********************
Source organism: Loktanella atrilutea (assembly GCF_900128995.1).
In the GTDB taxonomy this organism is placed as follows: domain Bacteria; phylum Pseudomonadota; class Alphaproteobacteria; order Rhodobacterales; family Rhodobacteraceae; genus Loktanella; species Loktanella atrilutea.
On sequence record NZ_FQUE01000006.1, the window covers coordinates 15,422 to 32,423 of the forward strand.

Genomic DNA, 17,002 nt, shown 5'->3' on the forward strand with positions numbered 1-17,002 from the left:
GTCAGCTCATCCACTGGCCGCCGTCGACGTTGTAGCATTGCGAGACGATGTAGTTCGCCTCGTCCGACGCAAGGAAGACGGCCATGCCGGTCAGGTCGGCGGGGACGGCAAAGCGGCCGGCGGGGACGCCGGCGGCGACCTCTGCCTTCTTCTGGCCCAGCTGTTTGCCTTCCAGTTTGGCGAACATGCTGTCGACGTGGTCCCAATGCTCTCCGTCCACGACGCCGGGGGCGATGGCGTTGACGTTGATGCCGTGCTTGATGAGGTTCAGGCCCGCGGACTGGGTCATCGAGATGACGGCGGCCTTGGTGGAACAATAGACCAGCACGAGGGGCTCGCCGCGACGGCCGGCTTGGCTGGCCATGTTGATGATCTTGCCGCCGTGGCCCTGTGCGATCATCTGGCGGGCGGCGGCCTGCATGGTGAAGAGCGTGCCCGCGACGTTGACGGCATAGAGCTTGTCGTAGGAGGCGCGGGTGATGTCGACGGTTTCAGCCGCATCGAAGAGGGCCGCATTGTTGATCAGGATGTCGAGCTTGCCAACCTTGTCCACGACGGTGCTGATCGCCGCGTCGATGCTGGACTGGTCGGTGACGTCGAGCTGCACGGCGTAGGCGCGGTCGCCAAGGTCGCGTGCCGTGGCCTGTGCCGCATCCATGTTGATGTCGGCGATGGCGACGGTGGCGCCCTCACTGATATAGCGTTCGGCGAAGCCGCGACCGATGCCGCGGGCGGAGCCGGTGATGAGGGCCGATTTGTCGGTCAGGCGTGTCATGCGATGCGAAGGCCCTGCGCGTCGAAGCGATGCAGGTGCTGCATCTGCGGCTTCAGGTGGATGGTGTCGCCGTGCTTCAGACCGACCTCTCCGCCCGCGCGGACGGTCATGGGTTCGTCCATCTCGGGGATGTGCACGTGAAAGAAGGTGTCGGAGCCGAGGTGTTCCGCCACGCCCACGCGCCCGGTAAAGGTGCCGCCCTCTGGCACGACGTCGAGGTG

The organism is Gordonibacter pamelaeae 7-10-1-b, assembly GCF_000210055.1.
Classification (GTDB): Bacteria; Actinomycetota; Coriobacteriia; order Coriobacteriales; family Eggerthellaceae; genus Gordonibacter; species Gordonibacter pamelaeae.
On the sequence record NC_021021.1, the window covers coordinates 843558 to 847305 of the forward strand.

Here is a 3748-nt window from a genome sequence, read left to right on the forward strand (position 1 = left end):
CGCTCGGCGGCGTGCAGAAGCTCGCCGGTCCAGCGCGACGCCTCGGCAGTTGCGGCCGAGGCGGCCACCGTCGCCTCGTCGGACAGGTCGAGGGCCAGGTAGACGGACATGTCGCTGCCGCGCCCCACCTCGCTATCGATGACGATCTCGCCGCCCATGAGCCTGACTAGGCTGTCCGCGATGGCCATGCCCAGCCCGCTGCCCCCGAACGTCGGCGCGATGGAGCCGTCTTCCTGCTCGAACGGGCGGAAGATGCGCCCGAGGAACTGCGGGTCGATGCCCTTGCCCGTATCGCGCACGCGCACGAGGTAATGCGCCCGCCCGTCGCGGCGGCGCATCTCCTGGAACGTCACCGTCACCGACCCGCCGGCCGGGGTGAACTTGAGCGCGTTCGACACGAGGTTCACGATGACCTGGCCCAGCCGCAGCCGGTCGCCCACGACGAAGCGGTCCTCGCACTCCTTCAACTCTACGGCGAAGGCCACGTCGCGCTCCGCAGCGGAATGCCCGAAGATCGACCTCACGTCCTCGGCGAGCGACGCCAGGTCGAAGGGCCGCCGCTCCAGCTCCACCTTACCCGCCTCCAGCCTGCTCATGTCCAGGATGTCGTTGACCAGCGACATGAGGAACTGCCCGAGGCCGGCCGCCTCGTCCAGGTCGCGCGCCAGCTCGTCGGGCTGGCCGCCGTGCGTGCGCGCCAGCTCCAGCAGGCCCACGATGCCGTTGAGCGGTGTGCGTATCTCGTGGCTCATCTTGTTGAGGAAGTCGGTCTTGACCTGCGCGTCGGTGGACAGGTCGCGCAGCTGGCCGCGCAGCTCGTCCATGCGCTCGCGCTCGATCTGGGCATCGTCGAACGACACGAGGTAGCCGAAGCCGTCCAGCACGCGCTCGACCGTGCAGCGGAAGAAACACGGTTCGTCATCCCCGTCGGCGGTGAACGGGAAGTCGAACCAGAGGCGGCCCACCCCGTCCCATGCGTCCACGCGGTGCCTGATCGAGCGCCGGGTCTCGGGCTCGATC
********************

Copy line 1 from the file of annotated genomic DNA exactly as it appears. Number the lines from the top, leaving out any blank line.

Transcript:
Source organism: Loktanella atrilutea (assembly GCF_900128995.1).